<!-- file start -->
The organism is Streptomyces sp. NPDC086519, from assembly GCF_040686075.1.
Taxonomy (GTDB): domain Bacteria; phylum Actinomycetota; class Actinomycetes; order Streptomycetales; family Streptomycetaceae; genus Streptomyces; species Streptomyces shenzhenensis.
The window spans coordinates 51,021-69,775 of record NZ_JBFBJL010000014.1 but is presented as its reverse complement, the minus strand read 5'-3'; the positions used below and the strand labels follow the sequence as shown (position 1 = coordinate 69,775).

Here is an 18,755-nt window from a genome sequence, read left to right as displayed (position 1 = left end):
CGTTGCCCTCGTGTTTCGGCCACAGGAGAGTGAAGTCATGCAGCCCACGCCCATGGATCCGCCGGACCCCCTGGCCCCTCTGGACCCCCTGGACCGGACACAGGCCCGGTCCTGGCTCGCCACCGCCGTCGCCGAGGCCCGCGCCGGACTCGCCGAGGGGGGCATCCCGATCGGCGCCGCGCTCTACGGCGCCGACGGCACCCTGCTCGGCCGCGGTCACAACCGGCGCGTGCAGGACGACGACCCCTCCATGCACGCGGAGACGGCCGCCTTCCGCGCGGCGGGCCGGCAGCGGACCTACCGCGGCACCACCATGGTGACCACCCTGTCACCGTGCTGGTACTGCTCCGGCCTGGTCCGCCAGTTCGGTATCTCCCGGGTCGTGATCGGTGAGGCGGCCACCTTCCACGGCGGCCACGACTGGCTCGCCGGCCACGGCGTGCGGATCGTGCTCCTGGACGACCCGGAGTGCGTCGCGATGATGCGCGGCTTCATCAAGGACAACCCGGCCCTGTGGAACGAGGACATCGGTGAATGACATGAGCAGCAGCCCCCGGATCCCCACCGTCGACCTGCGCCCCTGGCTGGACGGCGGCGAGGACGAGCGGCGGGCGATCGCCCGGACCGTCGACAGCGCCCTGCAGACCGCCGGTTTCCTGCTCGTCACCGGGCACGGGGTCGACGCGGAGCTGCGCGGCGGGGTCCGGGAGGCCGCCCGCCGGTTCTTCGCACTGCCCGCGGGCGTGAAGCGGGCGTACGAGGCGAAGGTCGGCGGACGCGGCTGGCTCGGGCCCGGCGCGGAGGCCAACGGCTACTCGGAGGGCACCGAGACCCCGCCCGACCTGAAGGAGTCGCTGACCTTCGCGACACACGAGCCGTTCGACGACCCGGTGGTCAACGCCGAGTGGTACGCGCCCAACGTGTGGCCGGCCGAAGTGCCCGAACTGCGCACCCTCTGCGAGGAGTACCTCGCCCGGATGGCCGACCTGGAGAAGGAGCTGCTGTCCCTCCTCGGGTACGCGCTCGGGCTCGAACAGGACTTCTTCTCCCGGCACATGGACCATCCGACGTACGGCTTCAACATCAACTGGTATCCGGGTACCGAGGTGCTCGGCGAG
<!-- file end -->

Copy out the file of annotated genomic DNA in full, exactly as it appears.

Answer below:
The organism is Streptomyces sp. NPDC086519, from assembly GCF_040686075.1.
Taxonomy (GTDB): domain Bacteria; phylum Actinomycetota; class Actinomycetes; order Streptomycetales; family Streptomycetaceae; genus Streptomyces; species Streptomyces shenzhenensis.
The window spans coordinates 51,021-69,775 of record NZ_JBFBJL010000014.1 but is presented as its reverse complement, the minus strand read 5'-3'; the positions used below and the strand labels follow the sequence as shown (position 1 = coordinate 69,775).

Here is an 18,755-nt window from a genome sequence, read left to right as displayed (position 1 = left end):
CGTTGCCCTCGTGTTTCGGCCACAGGAGAGTGAAGTCATGCAGCCCACGCCCATGGATCCGCCGGACCCCCTGGCCCCTCTGGACCCCCTGGACCGGACACAGGCCCGGTCCTGGCTCGCCACCGCCGTCGCCGAGGCCCGCGCCGGACTCGCCGAGGGGGGCATCCCGATCGGCGCCGCGCTCTACGGCGCCGACGGCACCCTGCTCGGCCGCGGTCACAACCGGCGCGTGCAGGACGACGACCCCTCCATGCACGCGGAGACGGCCGCCTTCCGCGCGGCGGGCCGGCAGCGGACCTACCGCGGCACCACCATGGTGACCACCCTGTCACCGTGCTGGTACTGCTCCGGCCTGGTCCGCCAGTTCGGTATCTCCCGGGTCGTGATCGGTGAGGCGGCCACCTTCCACGGCGGCCACGACTGGCTCGCCGGCCACGGCGTGCGGATCGTGCTCCTGGACGACCCGGAGTGCGTCGCGATGATGCGCGGCTTCATCAAGGACAACCCGGCCCTGTGGAACGAGGACATCGGTGAATGACATGAGCAGCAGCCCCCGGATCCCCACCGTCGACCTGCGCCCCTGGCTGGACGGCGGCGAGGACGAGCGGCGGGCGATCGCCCGGACCGTCGACAGCGCCCTGCAGACCGCCGGTTTCCTGCTCGTCACCGGGCACGGGGTCGACGCGGAGCTGCGCGGCGGGGTCCGGGAGGCCGCCCGCCGGTTCTTCGCACTGCCCGCGGGCGTGAAGCGGGCGTACGAGGCGAAGGTCGGCGGACGCGGCTGGCTCGGGCCCGGCGCGGAGGCCAACGGCTACTCGGAGGGCACCGAGACCCCGCCCGACCTGAAGGAGTCGCTGACCTTCGCGACACACGAGCCGTTCGACGACCCGGTGGTCAACGCCGAGTGGTACGCGCCCAACGTGTGGCCGGCCGAAGTGCCCGAACTGCGCACCCTCTGCGAGGAGTACCTCGCCCGGATGGCCGACCTGGAGAAGGAGCTGCTGTCCCTCCTCGGGTACGCGCTCGGGCTCGAACAGGACTTCTTCTCCCGGCACATGGACCATCCGACGTACGGCTTCAACATCAACTGGTATCCGGGTACCGAGGTGCTCGGCGAG